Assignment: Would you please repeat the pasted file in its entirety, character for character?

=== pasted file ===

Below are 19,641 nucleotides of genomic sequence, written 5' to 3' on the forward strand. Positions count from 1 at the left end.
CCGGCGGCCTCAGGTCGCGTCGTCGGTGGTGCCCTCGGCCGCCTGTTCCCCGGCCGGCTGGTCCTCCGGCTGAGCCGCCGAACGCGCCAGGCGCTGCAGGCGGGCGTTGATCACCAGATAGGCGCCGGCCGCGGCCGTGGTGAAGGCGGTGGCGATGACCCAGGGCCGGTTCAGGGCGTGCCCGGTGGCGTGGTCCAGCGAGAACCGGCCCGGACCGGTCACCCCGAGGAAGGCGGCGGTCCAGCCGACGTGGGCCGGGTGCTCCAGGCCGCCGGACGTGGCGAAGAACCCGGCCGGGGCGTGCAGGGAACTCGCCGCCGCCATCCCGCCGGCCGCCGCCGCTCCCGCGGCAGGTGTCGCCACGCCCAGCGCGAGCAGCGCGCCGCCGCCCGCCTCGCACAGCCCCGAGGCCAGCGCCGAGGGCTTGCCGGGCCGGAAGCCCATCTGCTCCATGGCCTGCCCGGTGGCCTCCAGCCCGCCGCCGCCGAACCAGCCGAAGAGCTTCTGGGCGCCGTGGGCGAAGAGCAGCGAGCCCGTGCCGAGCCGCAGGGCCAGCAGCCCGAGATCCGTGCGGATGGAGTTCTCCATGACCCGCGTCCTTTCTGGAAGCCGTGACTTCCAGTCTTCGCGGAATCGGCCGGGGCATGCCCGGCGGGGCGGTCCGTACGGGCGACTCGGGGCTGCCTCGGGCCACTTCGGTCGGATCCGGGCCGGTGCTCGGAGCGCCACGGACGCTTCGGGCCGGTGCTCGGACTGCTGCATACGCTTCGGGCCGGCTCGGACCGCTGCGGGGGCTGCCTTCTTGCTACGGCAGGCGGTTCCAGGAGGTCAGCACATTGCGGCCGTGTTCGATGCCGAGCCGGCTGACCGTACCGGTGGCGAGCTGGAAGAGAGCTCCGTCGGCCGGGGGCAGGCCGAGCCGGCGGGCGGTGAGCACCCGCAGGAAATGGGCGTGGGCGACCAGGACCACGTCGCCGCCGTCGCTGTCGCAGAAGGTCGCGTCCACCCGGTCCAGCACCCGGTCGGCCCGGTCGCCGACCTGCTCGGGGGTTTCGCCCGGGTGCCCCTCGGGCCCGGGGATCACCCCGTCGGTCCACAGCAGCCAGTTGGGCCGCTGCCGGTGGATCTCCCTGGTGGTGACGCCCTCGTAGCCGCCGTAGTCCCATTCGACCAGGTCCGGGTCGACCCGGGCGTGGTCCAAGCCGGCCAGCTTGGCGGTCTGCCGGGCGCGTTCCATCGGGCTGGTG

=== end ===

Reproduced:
Below are 19,641 nucleotides of genomic sequence, written 5' to 3' on the forward strand. Positions count from 1 at the left end.
CCGGCGGCCTCAGGTCGCGTCGTCGGTGGTGCCCTCGGCCGCCTGTTCCCCGGCCGGCTGGTCCTCCGGCTGAGCCGCCGAACGCGCCAGGCGCTGCAGGCGGGCGTTGATCACCAGATAGGCGCCGGCCGCGGCCGTGGTGAAGGCGGTGGCGATGACCCAGGGCCGGTTCAGGGCGTGCCCGGTGGCGTGGTCCAGCGAGAACCGGCCCGGACCGGTCACCCCGAGGAAGGCGGCGGTCCAGCCGACGTGGGCCGGGTGCTCCAGGCCGCCGGACGTGGCGAAGAACCCGGCCGGGGCGTGCAGGGAACTCGCCGCCGCCATCCCGCCGGCCGCCGCCGCTCCCGCGGCAGGTGTCGCCACGCCCAGCGCGAGCAGCGCGCCGCCGCCCGCCTCGCACAGCCCCGAGGCCAGCGCCGAGGGCTTGCCGGGCCGGAAGCCCATCTGCTCCATGGCCTGCCCGGTGGCCTCCAGCCCGCCGCCGCCGAACCAGCCGAAGAGCTTCTGGGCGCCGTGGGCGAAGAGCAGCGAGCCCGTGCCGAGCCGCAGGGCCAGCAGCCCGAGATCCGTGCGGATGGAGTTCTCCATGACCCGCGTCCTTTCTGGAAGCCGTGACTTCCAGTCTTCGCGGAATCGGCCGGGGCATGCCCGGCGGGGCGGTCCGTACGGGCGACTCGGGGCTGCCTCGGGCCACTTCGGTCGGATCCGGGCCGGTGCTCGGAGCGCCACGGACGCTTCGGGCCGGTGCTCGGACTGCTGCATACGCTTCGGGCCGGCTCGGACCGCTGCGGGGGCTGCCTTCTTGCTACGGCAGGCGGTTCCAGGAGGTCAGCACATTGCGGCCGTGTTCGATGCCGAGCCGGCTGACCGTACCGGTGGCGAGCTGGAAGAGAGCTCCGTCGGCCGGGGGCAGGCCGAGCCGGCGGGCGGTGAGCACCCGCAGGAAATGGGCGTGGGCGACCAGGACCACGTCGCCGCCGTCGCTGTCGCAGAAGGTCGCGTCCACCCGGTCCAGCACCCGGTCGGCCCGGTCGCCGACCTGCTCGGGGGTTTCGCCCGGGTGCCCCTCGGGCCCGGGGATCACCCCGTCGGTCCACAGCAGCCAGTTGGGCCGCTGCCGGTGGATCTCCCTGGTGGTGACGCCCTCGTAGCCGCCGTAGTCCCATTCGACCAGGTCCGGGTCGACCCGGGCGTGGTCCAAGCCGGCCAGCTTGGCGGTCTGCCGGGCGCGTTCCATCGGGCTGGTG